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Princeton Planet, 2/2/17

Charter school: Expansion will not have devastating impact on Princeton Public Schools

The district’s school population will continue to grow as new apartment units come on line and other projects are built, charter school officials say. “Given the impact of the significant influx of new students into local schools, this expansion request is ideally timed to assist the district in addressing these new needs at a lower cost. Even if one were to accept the district’s claims to the contrary, it cannot be credibly concluded that this phenomenon will cause devastating financial harm to the PPS district,” reads the letter.

NPR Education, 1/31/17

Under DeVos, here’s how school choice might work

The tax-credit structure is especially significant when considering what could happen under DeVos in the Trump administration, because it could be a way to promote school choice on a federal level without writing big checks. “There isn’t that much money that is fungible from the federal education budget,” points out Samuel Abrams, an expert in education policy at Teachers College, Columbia University.

The Connecticut Mirror, 2/6/17

School funding reform: Ideas and challenges aplenty

Connecticut is one of seven states where high-poverty districts have fewer teachers per student than better-off districts, and the state is in 44th place for how competitive the salary of a 25-year-old teacher is in an impoverished district, the Rutgers Graduate School of Education reported last week. Research prepared for the school funding trial showed mixed results on whether more money helps lead to better student outcomes, and Connecticut has had a long line of task forces study and recommend changes for state education aid.

News Press, 2/4/17

Florida education funding high; schools still recovering from recession cuts

The state would have to spend an additional $1.86 billion over the next three years to offset inflation and cuts that have ravaged education funding since the Great Recession, according to the Florida School Finance Council, which advises the state commissioner of education. “School revenue is back to where it was in 2007, (but) does anybody believe costs are the same?” asked Malcolm Thomas, superintendent of the Escambia County SchoolDistrict. “I think where we’re feeling the pinch now is just the operational costs to really support and educate your kids.”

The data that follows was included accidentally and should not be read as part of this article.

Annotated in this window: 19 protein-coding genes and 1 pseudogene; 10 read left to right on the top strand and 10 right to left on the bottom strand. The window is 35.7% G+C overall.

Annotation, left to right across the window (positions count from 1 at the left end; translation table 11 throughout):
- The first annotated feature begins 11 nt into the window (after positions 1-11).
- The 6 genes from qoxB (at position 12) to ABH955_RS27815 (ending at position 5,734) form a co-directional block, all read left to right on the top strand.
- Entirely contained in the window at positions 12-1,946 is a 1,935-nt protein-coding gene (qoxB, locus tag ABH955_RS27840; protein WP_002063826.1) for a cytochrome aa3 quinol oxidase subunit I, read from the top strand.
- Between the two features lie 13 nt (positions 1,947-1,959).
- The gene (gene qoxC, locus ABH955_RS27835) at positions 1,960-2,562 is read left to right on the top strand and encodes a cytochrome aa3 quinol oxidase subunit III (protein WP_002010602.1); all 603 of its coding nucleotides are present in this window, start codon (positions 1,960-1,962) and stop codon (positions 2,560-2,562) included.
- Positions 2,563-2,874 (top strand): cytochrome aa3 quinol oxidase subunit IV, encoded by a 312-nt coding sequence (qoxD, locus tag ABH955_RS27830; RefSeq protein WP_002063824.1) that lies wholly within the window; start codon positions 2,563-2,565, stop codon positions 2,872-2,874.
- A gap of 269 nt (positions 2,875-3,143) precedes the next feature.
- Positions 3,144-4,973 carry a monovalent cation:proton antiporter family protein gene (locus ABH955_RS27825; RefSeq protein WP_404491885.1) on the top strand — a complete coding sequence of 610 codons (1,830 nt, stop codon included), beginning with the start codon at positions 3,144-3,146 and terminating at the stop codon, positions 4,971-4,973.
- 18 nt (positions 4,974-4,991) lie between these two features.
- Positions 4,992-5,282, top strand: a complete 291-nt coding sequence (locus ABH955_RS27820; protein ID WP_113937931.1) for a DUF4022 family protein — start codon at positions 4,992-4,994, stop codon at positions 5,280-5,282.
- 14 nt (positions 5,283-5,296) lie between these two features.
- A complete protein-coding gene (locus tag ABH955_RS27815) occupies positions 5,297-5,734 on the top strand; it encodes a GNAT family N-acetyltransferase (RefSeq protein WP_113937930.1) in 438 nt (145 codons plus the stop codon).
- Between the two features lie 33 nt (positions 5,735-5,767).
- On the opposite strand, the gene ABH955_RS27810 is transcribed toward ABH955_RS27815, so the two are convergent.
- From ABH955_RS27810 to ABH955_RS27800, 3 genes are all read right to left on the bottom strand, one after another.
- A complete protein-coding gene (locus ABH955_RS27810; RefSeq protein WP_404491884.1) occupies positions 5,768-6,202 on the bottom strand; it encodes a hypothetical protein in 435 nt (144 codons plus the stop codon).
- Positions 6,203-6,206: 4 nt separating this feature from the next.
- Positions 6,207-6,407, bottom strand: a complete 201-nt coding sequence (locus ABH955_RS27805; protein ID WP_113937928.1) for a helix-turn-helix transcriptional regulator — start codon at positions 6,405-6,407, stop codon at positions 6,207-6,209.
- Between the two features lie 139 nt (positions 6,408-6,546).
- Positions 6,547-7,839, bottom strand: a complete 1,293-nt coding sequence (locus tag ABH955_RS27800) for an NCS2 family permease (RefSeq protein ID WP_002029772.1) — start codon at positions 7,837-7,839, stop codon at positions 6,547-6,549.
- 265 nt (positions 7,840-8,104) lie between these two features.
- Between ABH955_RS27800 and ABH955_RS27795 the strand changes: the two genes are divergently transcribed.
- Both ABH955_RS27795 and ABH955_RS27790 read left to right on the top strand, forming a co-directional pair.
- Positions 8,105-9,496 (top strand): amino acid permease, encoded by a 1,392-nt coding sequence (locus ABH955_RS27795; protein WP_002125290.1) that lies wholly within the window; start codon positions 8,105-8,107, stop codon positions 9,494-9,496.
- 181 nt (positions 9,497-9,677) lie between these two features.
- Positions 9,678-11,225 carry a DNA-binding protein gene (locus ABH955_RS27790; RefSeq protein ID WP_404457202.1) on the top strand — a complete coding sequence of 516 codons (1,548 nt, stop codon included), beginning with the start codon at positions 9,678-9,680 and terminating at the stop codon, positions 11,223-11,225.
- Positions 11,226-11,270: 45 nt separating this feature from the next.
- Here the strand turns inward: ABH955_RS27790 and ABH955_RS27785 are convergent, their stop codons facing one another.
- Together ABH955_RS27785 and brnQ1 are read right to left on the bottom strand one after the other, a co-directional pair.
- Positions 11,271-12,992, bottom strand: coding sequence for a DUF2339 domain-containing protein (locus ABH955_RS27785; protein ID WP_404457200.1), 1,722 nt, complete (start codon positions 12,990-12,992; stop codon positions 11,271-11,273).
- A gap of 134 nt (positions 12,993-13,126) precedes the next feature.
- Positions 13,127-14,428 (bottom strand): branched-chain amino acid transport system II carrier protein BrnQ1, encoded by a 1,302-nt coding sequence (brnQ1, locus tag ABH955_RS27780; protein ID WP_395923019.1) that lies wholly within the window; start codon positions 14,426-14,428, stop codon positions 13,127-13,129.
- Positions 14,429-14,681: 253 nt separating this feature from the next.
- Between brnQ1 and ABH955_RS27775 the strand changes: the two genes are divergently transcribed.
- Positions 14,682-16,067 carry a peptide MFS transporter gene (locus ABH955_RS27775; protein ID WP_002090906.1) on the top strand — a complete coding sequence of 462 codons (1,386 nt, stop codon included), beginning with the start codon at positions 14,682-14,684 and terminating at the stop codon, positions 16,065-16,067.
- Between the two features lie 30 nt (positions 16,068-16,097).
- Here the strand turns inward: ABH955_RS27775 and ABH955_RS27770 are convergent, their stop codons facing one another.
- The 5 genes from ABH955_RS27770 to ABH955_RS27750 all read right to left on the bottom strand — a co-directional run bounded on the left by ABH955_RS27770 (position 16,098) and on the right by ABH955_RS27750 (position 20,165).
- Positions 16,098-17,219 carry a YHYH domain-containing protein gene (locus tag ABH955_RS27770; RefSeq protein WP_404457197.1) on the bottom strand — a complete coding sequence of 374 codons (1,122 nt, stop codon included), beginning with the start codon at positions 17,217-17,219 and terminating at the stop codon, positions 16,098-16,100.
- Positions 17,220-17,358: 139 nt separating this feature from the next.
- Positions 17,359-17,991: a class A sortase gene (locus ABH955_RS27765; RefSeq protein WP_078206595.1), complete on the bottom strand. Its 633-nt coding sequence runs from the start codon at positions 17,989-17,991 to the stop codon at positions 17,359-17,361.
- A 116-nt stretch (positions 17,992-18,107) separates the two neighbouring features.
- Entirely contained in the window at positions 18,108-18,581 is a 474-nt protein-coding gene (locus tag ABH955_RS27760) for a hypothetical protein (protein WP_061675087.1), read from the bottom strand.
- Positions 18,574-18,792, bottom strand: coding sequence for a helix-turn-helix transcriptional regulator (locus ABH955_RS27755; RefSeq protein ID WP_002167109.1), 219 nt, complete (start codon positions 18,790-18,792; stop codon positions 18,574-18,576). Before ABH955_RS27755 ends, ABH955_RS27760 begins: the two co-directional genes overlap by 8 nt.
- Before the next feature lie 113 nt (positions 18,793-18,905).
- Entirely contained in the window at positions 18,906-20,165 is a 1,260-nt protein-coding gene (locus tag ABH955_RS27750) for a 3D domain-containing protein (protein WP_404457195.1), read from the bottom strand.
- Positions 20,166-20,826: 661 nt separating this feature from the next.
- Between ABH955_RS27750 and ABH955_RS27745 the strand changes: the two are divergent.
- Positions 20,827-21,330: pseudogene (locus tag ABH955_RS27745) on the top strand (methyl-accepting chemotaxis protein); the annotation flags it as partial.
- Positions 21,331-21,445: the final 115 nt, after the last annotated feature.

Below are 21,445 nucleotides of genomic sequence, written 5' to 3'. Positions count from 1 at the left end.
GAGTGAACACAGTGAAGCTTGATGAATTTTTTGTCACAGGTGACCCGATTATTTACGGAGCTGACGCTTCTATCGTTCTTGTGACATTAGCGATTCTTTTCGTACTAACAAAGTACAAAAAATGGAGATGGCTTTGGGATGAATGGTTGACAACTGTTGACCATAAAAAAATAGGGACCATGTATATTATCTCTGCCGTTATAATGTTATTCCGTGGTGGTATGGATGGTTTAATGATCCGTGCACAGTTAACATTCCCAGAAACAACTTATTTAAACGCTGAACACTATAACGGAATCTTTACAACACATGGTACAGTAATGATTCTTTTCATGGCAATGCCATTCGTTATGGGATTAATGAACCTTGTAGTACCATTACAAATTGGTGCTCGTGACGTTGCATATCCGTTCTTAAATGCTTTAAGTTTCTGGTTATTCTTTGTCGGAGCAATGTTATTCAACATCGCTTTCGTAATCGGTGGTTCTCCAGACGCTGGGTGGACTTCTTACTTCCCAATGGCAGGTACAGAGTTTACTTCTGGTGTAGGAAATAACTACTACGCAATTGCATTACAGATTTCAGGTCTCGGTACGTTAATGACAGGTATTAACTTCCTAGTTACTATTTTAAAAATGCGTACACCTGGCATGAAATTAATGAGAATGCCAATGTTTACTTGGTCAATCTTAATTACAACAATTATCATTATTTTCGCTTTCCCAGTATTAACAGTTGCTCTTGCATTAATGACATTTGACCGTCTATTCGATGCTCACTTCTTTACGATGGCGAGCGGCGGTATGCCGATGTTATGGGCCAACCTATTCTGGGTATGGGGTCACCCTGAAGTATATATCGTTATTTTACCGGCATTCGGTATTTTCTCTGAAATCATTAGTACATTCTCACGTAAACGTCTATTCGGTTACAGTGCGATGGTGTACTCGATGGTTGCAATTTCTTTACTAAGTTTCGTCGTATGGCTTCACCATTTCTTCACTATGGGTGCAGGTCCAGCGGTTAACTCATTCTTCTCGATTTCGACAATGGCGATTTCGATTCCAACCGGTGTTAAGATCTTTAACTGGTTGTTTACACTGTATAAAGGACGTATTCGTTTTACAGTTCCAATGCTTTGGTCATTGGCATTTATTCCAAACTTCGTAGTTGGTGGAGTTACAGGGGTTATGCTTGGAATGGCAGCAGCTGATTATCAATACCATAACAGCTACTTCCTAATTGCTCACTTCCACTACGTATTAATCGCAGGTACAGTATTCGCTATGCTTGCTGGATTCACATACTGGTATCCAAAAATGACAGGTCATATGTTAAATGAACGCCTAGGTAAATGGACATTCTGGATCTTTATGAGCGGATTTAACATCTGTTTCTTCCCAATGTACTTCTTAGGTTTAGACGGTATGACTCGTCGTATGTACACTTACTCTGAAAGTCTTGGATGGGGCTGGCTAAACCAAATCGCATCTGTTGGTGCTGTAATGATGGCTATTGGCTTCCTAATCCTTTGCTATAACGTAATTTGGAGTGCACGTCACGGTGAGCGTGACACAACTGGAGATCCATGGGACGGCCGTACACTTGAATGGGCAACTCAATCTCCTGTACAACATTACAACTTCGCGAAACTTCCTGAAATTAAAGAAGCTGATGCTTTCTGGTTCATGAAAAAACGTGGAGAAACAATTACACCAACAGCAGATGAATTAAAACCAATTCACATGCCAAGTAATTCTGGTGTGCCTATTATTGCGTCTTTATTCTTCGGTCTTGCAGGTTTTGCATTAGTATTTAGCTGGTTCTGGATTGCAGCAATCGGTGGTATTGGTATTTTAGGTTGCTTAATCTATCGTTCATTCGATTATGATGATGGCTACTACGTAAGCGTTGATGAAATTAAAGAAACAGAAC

The Tennessean, 2/6/17

Tennessee charter school bill sets funds aside for facilities

The proposed legislation would require districts across the state adhere to national best practices in authorizing charter schools, said Elizabeth Fiveash, assistant commissioner of policy and legislative affairs. The bill would also allow districts to require a fee from charters based on how many charter schools operate within a district. School boards can levy a 1-3 percent fee of the annual per student state and local allocations depending on how many schools are within the district.

Washington Post, 1/26/17

New bill offers glimpse of how Washington could use federal funding to expand school vouchers

Scott’s bill — the Creating Hope and Opportunity for Individuals and Communities through Education Act, or CHOICE Act — is a three-pronged approach to devoting more federal funding to voucher programs for children to attend the private schools and, in some cases, the public schools of their choice.

Center for Reinventing Public Education, 1/31/17

Bridging the district-charter divide to help more students succeed

In at least 35 urban school districts with significant numbers of charter schools, efforts are under way to jointly improve instruction, align policies, address inequities, or garner efficiencies. About a dozen of these districts are using cooperation, also commonly referred to as districtcharter collaboration, to drive decisions and address systemic challenges, including tracking school performance, student enrollment, and school closure. The report includes recommendations for district and charter leaders, State Education Agencies, and funders to better support the often difficult, politically divisive work of cooperation.